The Internet is swamped with productivity advice about how you can work for less while being more productive than ever. The problem with most of this advice is that it’s not only misleading but counterproductive and even harmful.
Productivity advice is as old as the concept of work itself, but the current mass craze can probably be traced back to Tim Ferris’ “The 4-Hour-Work-Week” phenomenon. The other day, self-improvement blogger Mark Manson jumped on the “work less, do more” bandwagon by penning an article about some of the hacks he discovered that enabled him (drums roll, please) to work less and output more. First, he noted that productivity is deeply personal; what works for one person has no correlation as to what might work for others. His biggest takeaway, however, was the realization that productivity decreases after a certain amount of time, and, in order, to become super productive, you must leverage your time properly.
The first point is right on the money. We all have our own routines and habits that we’ve developed through trial and error. If you’re the most productive in the morning, there’s no need to force yourself to work at night. If you work better while listening to music than being in complete silence, then, by all means, continue working while blasting heavy metal music. (I’ve recently made peace with the fact that no matter how much I want to work in a social environment surrounded by other hustlers, I simply cannot get anything useful done unless I’m alone in a room with the door closed. Sadly, fun and sociable venues such as co-working spaces are out.)
Of course, the author cannot make an argument in favor of something without also making an argument against something; he needs an enemy. In this case, that enemy is the opposite of working short hours: working long hours. According to this productivity theory, there’s no point of working long hours when you only have a couple of hours per day where you’re productive anyway. Never the one to miss an opportunity to rip on anything even remotely resembling a religion, he bashes the so-called “Religion of Hustle” as a useless activity that has no correlation to productivity.
Essentially, why hustle or work long hours, when you can work productively a couple of hours, and then, for the rest of the day, play video games, floss your cat or jerk off on Facebook?
Why work 12–16 hours per day when you can work a couple of hours thanks to beautiful buzzwords such as “leverage” or by “outsourcing” the rest of your work to some guy in Bangladesh?
This article summarizes what’s been driving me absolutely crazy the last couple of years as every man and woman, their mom and their dog has been busy jumping from one productivity “life hack” to the next.
There are so many problems with this type of advice that I don’t even know where to start. Let’s begin with the audience this advice is aimed at. This type of advice works well for a specific type of individual, namely the same guy who’s giving this advice in the first place: the highly successful. The guy who’s already made it.
This type of advice seems to either work for Tim Ferris himself or the guests on his podcast who miraculously all built multi-million (or billion) dollar businesses by working a couple of hours a day or week.
If you’re already built something very successful, whether it’s a product, service or a blog, then you know exactly what’s the best use of your time to grow your product even further. If you have a super successful blog, you know that you should be writing specific type of content and not tinkering with the font or the design of the opt-in form. The colors of the opt-in form don’t matter that much compared to the actual content because you’ve already built a name for yourself, specifically as someone who’s an expert in a specific subject area.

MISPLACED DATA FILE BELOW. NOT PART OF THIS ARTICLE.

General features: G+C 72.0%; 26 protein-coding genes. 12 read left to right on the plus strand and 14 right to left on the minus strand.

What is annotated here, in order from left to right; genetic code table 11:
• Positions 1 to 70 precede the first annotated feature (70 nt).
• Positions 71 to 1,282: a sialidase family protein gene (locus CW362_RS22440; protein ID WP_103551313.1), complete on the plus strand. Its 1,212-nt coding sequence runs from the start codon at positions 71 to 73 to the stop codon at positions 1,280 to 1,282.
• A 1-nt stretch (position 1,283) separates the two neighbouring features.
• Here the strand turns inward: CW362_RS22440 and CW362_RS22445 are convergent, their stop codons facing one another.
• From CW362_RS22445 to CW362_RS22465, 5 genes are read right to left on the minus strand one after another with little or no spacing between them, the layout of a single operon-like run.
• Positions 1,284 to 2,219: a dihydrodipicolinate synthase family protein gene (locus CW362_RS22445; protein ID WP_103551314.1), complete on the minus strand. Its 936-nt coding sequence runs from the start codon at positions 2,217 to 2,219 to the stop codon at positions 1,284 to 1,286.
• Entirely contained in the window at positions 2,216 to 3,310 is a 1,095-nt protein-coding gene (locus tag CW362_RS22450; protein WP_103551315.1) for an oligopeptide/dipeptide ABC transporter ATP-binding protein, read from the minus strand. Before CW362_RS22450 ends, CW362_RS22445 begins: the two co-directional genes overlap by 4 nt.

On the other hand, if you’re just starting out, then building an audience is much more important than penning the perfect article because without an audience you don’t yet know what kind of content your audience is interested in — you don’t yet have an audience. Spending days or even months writing some super amazing article without an audience that’s eager to read it is an unnecessarily poor use of resources and time.
For everyone else who doesn’t have a best seller in The New York Times and a famous blog or podcast or a smiling picture with Tony Robbins, this advice is as useful as telling someone how to invest their million dollars so it becomes two million. Of course, to be eligible for this advice, you must first have a million in the bank just like you must be already successful to find the “work less, do more” advice useful.
This advice is also sneaky and seductive because it acts as junk food for your brain. It satisfies you taste buds, temporarily quenches your hunger, but ultimately fills you up with empty calories, thus furnishing your body with no nutritional value whatsoever.
In psychology, this is called “survivorship bias.” Successful and famous people can say pretty much anything, and their words will be forever immortalized into “productivity advice.” So, if Bill Gates or Michael Jordan jotted down some productivity tips on a piece of toilet paper, specifically where you only need to work a couple of hours and reach eternal happiness while making a boatload of money, you’d be hard pressed to ignore it. After all, it’s Bill Gates or Michael Jordan, two guys who are super successful in their respective fields. Their words carry weight.
But what you’ll never hear about are the guys who actually worked a couple of hours a day or week and never achieved anything noteworthy. Or, on the other side of spectrum, the guys who’ve worked 16 hours a day and also never achieved noteworthy. Or anyone in between.
History is written by the victors and self-improvement advice is written by successful bloggers with millions of monthly visitors, which essentially guarantees you’ll never hear from the losers who failed because they lacked focus, were unlucky, didn’t know what they were doing, or read one of Tim Ferris’ books one too many times.
The black box of success
The core problem with this kind of productivity advice—and this is crucial—is that you have no fucking clue what these successful bloggers did while they were trying to become successful.